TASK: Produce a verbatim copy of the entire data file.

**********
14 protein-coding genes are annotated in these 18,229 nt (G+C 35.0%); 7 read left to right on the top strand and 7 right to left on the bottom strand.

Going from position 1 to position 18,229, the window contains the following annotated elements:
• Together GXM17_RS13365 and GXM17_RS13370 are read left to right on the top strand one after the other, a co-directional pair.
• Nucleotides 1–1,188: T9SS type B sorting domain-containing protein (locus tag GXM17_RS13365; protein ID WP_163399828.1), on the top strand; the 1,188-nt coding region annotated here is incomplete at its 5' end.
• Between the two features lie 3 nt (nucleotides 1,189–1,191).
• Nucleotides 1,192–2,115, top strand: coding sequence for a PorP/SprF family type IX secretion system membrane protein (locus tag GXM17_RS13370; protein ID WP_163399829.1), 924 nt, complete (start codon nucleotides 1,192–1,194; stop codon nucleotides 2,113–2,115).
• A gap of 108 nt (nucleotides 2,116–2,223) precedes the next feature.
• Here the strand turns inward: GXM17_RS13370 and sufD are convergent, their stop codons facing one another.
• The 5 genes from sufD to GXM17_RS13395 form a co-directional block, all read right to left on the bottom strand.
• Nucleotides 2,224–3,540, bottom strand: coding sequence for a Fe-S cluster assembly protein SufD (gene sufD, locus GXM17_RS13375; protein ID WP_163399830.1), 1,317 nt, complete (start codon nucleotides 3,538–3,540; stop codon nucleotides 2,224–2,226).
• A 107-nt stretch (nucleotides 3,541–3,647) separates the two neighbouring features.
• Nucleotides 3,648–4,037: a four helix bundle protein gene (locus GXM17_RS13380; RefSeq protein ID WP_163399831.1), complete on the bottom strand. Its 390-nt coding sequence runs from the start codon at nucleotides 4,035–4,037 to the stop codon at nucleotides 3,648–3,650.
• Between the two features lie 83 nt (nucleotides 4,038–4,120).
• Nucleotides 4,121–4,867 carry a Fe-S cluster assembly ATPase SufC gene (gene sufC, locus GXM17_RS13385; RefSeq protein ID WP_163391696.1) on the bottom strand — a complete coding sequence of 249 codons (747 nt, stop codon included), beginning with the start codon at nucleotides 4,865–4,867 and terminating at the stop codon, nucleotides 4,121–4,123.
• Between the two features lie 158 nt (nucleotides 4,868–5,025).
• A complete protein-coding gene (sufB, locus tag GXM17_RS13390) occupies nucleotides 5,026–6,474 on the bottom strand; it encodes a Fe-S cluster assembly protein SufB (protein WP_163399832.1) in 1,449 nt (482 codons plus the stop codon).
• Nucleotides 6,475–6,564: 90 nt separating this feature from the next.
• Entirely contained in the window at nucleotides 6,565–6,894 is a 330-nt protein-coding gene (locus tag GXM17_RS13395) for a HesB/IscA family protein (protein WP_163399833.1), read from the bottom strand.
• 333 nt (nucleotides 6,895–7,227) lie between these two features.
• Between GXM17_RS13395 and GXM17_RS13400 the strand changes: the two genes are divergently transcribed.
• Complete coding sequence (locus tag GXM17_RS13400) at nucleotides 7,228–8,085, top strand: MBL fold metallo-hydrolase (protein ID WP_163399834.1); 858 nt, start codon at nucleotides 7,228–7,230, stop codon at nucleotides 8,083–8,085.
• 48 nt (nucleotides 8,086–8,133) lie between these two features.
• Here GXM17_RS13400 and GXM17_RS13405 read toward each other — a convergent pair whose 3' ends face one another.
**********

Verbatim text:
14 protein-coding genes are annotated in these 18,229 nt (G+C 35.0%); 7 read left to right on the top strand and 7 right to left on the bottom strand.

Going from position 1 to position 18,229, the window contains the following annotated elements:
• Together GXM17_RS13365 and GXM17_RS13370 are read left to right on the top strand one after the other, a co-directional pair.
• Nucleotides 1–1,188: T9SS type B sorting domain-containing protein (locus tag GXM17_RS13365; protein ID WP_163399828.1), on the top strand; the 1,188-nt coding region annotated here is incomplete at its 5' end.
• Between the two features lie 3 nt (nucleotides 1,189–1,191).
• Nucleotides 1,192–2,115, top strand: coding sequence for a PorP/SprF family type IX secretion system membrane protein (locus tag GXM17_RS13370; protein ID WP_163399829.1), 924 nt, complete (start codon nucleotides 1,192–1,194; stop codon nucleotides 2,113–2,115).
• A gap of 108 nt (nucleotides 2,116–2,223) precedes the next feature.
• Here the strand turns inward: GXM17_RS13370 and sufD are convergent, their stop codons facing one another.
• The 5 genes from sufD to GXM17_RS13395 form a co-directional block, all read right to left on the bottom strand.
• Nucleotides 2,224–3,540, bottom strand: coding sequence for a Fe-S cluster assembly protein SufD (gene sufD, locus GXM17_RS13375; protein ID WP_163399830.1), 1,317 nt, complete (start codon nucleotides 3,538–3,540; stop codon nucleotides 2,224–2,226).
• A 107-nt stretch (nucleotides 3,541–3,647) separates the two neighbouring features.
• Nucleotides 3,648–4,037: a four helix bundle protein gene (locus GXM17_RS13380; RefSeq protein ID WP_163399831.1), complete on the bottom strand. Its 390-nt coding sequence runs from the start codon at nucleotides 4,035–4,037 to the stop codon at nucleotides 3,648–3,650.
• Between the two features lie 83 nt (nucleotides 4,038–4,120).
• Nucleotides 4,121–4,867 carry a Fe-S cluster assembly ATPase SufC gene (gene sufC, locus GXM17_RS13385; RefSeq protein ID WP_163391696.1) on the bottom strand — a complete coding sequence of 249 codons (747 nt, stop codon included), beginning with the start codon at nucleotides 4,865–4,867 and terminating at the stop codon, nucleotides 4,121–4,123.
• Between the two features lie 158 nt (nucleotides 4,868–5,025).
• A complete protein-coding gene (sufB, locus tag GXM17_RS13390) occupies nucleotides 5,026–6,474 on the bottom strand; it encodes a Fe-S cluster assembly protein SufB (protein WP_163399832.1) in 1,449 nt (482 codons plus the stop codon).
• Nucleotides 6,475–6,564: 90 nt separating this feature from the next.
• Entirely contained in the window at nucleotides 6,565–6,894 is a 330-nt protein-coding gene (locus tag GXM17_RS13395) for a HesB/IscA family protein (protein WP_163399833.1), read from the bottom strand.
• 333 nt (nucleotides 6,895–7,227) lie between these two features.
• Between GXM17_RS13395 and GXM17_RS13400 the strand changes: the two genes are divergently transcribed.
• Complete coding sequence (locus tag GXM17_RS13400) at nucleotides 7,228–8,085, top strand: MBL fold metallo-hydrolase (protein ID WP_163399834.1); 858 nt, start codon at nucleotides 7,228–7,230, stop codon at nucleotides 8,083–8,085.
• 48 nt (nucleotides 8,086–8,133) lie between these two features.
• Here GXM17_RS13400 and GXM17_RS13405 read toward each other — a convergent pair whose 3' ends face one another.